Also, while employed at SNY, he called Dallas Cowboys games on Compass Media Networks from 2011 until 2013. That’s when he left for Fox. But, sandwiched in between was an opportunity to be seen by Fox execs. He called a Mets/Braves game with SI’s Tom Verducci on their network. The Fox brass liked what they saw. 

According to that 2013 SI article, Burkhardt’s agent initially had discussions with the network about his client calling college football this season but those talks morphed into an NFL opportunity. “When my agent called me with that, I was floored,” Burkhardt says. “I’m sure you hear people say ‘this is my dream job’ all the time, but I literally dropped to one knee on the floor. I could not believe what he was saying on the other end.”

He started with the #4 broadcast team and of course has worked his way up from there. Now, some 9 years later he’s on the top crew. After Joe Buck left for ESPN earlier this year, Burkhardt was promoted to the #1 broadcast team for the NFL on Fox, alongside Greg Olsen. 

Football isn’t the only thing Burkhardt has exceled in at the network. He is the lead studio host for Major League Baseball coverage on Fox and FS1 during the regular season, for the MLB All-Star Game and throughout the entire MLB Postseason.


When Buck left for ESPN, in my opinion Burkhardt was the obvious choice to replace him. Buck leaves some big shoes to fill, but Burkhardt has the ability to make this work. It’s never easy to replace a well-known commodity like Buck, but Burkhardt himself has been featured prominently on the network. As mentioned, his other high-profile assignments have made him visible and appreciated by viewers. 

If social media is a good judge, I almost got that out without a chuckle, the choice was a good one. Even the outgoing play-by-play man was on board with the decision.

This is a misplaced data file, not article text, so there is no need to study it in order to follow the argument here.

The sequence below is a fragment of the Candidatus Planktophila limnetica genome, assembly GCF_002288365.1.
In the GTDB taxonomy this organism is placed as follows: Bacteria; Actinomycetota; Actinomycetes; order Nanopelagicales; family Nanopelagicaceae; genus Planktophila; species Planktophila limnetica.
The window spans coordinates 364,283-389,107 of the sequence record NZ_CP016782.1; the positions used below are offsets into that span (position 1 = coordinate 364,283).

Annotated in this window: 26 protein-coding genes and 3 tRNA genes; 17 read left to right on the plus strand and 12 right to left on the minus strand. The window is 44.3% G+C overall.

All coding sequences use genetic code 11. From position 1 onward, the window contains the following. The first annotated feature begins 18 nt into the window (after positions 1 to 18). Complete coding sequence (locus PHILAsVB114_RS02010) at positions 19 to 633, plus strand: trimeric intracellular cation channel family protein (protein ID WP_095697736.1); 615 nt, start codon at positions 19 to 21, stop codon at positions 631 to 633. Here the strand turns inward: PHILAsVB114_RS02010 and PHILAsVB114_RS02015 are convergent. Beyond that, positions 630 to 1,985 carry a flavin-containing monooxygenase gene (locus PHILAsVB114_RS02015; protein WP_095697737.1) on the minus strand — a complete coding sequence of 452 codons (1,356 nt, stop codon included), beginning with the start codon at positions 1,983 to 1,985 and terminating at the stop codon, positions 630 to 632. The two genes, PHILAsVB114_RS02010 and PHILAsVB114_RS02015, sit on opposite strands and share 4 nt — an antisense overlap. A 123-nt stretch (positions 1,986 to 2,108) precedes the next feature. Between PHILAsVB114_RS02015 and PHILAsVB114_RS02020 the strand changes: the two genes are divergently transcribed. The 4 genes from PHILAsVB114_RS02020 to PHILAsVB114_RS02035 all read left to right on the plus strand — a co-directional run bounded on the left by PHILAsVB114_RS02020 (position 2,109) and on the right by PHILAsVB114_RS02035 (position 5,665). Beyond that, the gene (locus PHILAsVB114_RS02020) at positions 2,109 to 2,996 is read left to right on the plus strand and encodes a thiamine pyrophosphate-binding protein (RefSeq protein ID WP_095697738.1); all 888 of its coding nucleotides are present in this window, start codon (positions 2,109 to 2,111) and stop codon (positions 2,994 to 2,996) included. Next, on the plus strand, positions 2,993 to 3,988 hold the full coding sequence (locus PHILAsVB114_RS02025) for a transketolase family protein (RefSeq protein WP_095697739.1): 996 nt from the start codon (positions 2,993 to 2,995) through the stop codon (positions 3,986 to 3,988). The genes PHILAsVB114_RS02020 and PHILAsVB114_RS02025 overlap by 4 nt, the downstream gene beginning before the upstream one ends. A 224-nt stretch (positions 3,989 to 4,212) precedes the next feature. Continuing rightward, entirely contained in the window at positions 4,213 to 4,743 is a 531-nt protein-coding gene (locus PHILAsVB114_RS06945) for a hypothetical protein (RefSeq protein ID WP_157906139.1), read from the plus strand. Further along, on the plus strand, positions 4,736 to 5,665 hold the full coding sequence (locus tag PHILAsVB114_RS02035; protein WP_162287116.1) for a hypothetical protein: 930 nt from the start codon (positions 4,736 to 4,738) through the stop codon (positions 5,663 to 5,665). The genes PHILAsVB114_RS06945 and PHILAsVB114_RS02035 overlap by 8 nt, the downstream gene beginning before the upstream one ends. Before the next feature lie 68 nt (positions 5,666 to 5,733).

Burkhardt will do a great job and will become a fixture on Sunday afternoons. 


Maybe we’re finding out that he was a great car salesman through his work on television. I mean there’s a friendliness and something reassuring about the way he calls a game. It’s positive, almost downright cheerful in his delivery. You know what you’re going to get from a Burkhardt broadcast. He is always upbeat, but never over the top. No screaming, but his energy remains consistent and smooth throughout a broadcast. I really enjoy watching everything he does.

While the style may be more lighthearted in nature, the information and description are right on the mark. The presentation seems much more relaxed than some announcers that can be a little ‘in your face’ at times. I say relaxed as a compliment, because as much as you want, a broadcaster can’t be ‘hyped up’ all the time. That would be disconcerting to say the least to the viewer.  

The fact that he has such a diverse background in the business really helps. Having done radio, he can understand the importance of brevity. That comes in handy when calling a game on television, especially when you want your analyst to feel free to make points. The reporting and studio hosting on his resume allow him to be very conversational and at ease. Those assignments also tune up your listening skills, which helps when calling action and working with your analyst.  It didn’t hurt either that he had so much experience on the big stage of New York. 

I know I’ve said this a million times, but he genuinely sounds like he’s having the time of his life every time he works a game or hosts a show. Considering where he came from, I’m not surprised. 


In 2019, he called select games for FOX Sports Sun, the television home of the Tampa Bay Rays.

Since getting his break, Burkhardt has appeared as the celebrity endorser of Pine Belt Chevrolet, his former employer, in Eatontown, N.J.

In 2019, Burkhardt and his wife established the Kevin and Rachel Burkhardt Scholarship at William Paterson University in New Jersey, their alma mater, for a fulltime student majoring in Communications and preparing for a career in broadcast journalism.